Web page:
Local noon, on Dec. 21, 2018, will happen at 11:51 a.m., by the by, so just be at the Gottlieb Transit Corridor well ahead of noon-noon, as in the hour on the clock.

    The sunset talk will take place on the observatory's West Terrace.

    And at 7:30 that night, in the Leonard Nimoy Event Horizon Theater? Look for a special presentation devoted to the 50th anniversary of Apollo 8, which "... launched on Dec. 21, 1968... the first to take humans beyond Earth to another world."

    Indeed, the famous "Earth Rise" photograph was snapped during this mission, on Dec. 24. Also? "The mission set the stage for the first Moon landing in July, 1969," observes the observatory. 

    Major. Beyond. Epic. And all of the super-hyperbolic words, which are well-earned in this case.

    The Apollo 8 celebration is also free, do note. And one more bonus: If you can't make it, it will be streamed live.

    Do you like some moon with your solstice or some sun with your Apollo 8? Dec. 21 is the day to head up the hill for history, astronomy, community, and deep-sky'd wonder.



    Photo Credit: Getty Images

    Two astronomically awesome events are sure to send fans of Griffith Observatory over the moon on Friday, Dec. 21.Two astronomically awesome events are sure to send fans of Griffith Observatory over the moon on Friday, Dec. 21.

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    Seeking ways to reach out to communities recovering from the recent fires, and to help them rebuild, and to thank firefighters, and to tell our neighbors that we're thinking of them, not only during this holiday season but always?

    There are multiple routes, through several organizations, to do just that right now, and thousands of Californians are stepping up and donating money, time, and hosting a plethora of fundraising events.

    And a major one will take place on Tuesday, Dec. 18 when California Pizza Kitchen restaurants across the country donate "20 percent of participating purchases" to "the California Fire Foundation to support firefighters and impacted communities."

    Indeed, "across the country" is the theme, though there will be exceptions on the participating locations list, including airport and university locations, as well as a few other spots.

    The best bet? Check with your local CPK to see if they're on board for the fundraiser.

    What next?

    Dine in, or order out, or order online, and mention the fundraiser to your server or the employee taking your order. (Or, yes, you can show them this page.)

    Then, 20% of your bill will go to the California Fire Foundation, "..a non-profit organization that provides emotional and financial assistance to families of fallen firefighters, firefighters, and the communities they protect."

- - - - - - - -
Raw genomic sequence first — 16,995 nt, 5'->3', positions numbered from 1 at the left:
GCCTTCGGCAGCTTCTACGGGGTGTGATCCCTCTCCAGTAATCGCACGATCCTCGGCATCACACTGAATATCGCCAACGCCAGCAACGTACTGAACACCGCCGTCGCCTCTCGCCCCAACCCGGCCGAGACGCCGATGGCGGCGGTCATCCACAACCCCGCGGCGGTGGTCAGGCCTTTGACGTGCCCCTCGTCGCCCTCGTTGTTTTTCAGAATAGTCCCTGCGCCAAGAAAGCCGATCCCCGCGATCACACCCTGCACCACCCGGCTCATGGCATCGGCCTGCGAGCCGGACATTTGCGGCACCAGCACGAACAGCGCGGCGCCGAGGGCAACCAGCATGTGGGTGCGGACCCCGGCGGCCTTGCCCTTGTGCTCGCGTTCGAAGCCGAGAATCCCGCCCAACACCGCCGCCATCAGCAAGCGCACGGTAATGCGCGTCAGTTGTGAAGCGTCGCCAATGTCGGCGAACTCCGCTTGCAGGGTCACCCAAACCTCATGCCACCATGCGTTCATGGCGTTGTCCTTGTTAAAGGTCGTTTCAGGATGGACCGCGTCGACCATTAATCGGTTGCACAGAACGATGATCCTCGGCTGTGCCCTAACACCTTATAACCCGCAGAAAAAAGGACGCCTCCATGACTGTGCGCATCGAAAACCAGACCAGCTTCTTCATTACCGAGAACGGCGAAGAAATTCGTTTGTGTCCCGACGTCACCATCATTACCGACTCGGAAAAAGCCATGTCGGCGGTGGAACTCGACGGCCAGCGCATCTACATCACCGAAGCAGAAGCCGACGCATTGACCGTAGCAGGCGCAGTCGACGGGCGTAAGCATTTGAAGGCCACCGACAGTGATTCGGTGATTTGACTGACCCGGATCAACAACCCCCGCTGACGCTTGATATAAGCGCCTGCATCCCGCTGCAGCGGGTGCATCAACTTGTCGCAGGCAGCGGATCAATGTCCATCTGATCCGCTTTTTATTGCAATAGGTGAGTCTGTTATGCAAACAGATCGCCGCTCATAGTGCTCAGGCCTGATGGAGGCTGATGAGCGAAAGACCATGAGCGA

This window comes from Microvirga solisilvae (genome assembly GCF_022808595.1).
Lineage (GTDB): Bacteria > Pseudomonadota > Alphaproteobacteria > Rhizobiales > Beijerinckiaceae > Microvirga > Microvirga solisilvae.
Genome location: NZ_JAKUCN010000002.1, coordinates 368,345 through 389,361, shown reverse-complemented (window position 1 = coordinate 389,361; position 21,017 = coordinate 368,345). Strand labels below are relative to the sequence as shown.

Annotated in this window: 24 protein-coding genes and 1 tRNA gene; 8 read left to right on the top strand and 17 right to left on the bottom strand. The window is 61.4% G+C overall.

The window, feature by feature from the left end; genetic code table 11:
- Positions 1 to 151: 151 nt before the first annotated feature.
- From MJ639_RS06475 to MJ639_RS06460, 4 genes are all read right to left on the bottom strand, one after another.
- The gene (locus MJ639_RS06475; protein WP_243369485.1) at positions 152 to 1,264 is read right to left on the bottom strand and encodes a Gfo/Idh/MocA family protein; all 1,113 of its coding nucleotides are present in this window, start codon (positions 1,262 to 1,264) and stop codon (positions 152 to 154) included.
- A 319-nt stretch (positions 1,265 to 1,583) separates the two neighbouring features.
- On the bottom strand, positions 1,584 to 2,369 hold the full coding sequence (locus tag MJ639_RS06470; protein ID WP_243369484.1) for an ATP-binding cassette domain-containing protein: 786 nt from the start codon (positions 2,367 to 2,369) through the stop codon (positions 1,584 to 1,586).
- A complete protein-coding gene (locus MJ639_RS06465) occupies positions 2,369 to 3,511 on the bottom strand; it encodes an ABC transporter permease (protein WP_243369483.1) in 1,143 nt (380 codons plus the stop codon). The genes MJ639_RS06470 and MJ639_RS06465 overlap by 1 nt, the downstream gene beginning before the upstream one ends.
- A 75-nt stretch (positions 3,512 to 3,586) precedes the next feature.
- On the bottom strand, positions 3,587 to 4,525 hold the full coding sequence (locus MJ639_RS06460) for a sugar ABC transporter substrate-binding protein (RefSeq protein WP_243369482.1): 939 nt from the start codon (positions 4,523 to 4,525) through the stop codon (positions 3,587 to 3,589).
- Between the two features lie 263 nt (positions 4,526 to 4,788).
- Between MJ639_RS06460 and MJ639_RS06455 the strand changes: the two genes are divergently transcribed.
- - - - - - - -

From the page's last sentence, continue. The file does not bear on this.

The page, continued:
Photo Credit: Kristi Klemens/CPK

    Several California Pizza Kitchens will take part in the Dec. 18, 2018 event, which will help support the California Fire Foundation.Several California Pizza Kitchens will take part in the Dec. 18, 2018 event, which will help support the California Fire Foundation.

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    Suffolk District Attorney John Pappas announced Monday that his office is ending prosecution of Sean Ellis for first degree murder and armed robbery in the 1993 slaying of a Boston police officer.

    The case is being dropped because prosecutors don't believe they would be successful in a retrial due to the amount of time that has since passed.

    "The nature of the evidence has not changed in 25 years, but the strength of it has declined with time," Pappas said.

    He also said the involvement of corrupt police detectives in the investigation has compromised their ability to prosecute the case.

    "This was not an easy decision. It may not be a popular decision, but it is the right decision," Pappas said.

    Ellis was sentenced to life in prison after he was convicted in 1995 of the shooting death of Detective John Mulligan. Mulligan was shot five times in the face at about 3:30 a.m. on Sept. 26, 1993, while he slept in his car while on a security detail outside a pharmacy.

    The Supreme Judicial Court released Ellis from jail in 2015, saying he didn't get a fair trial because two police detectives who played key roles in the investigation later pleaded guilty to corruption charges, and prosecutors didn't provide Ellis' defense team with all of the evidence.

    "It's kind of like surreal," Ellis told NBC10 Boston on Monday. "To say that I'm happy and ecstatic is an understatement."

    He said he still had the GPS monitoring device on his ankle as he heard the news Monday.

    Asked what he has learned about himself since 1993, he said he has learned that he is "resilient." He still maintains his innocence.

    As for what's next, he said he wants to go back to school so he can get a better job. He's in his 40s now and says he's doing entry level work that someone in their late teens, early 20s would typically be doing.

    Boston Police Commissioner William Gross said he agrees with the district attorney's decision but said that doesn't mean that Ellis didn't kill Mulligan.

    "He's a father, and a brother and a son. It was with heavy heart we had to discuss this with the family for this final outcome," Gross said of Mulligan.

    "Sean Ellis is culpable," he added. "Not innocent at all."



    Photo Credit: necn

    Sean Ellis.Sean Ellis.

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    Photo Credit: KNBC-TV

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    An off-duty Oakland police officer was in stable condition Monday after accidentally shooting himself Saturday night in the Northern California city of San Leandro, according to police.

    At about 8:55 p.m. Saturday, San Leandro Police officers responded to an apartment in the 400 block of Dolores Avenue on reports of a man who had been shot, San Leandro police said. When officers arrived, a female told them her boyfriend, an off-duty Oakland police officer, was inside the apartment suffering from a gunshot wound.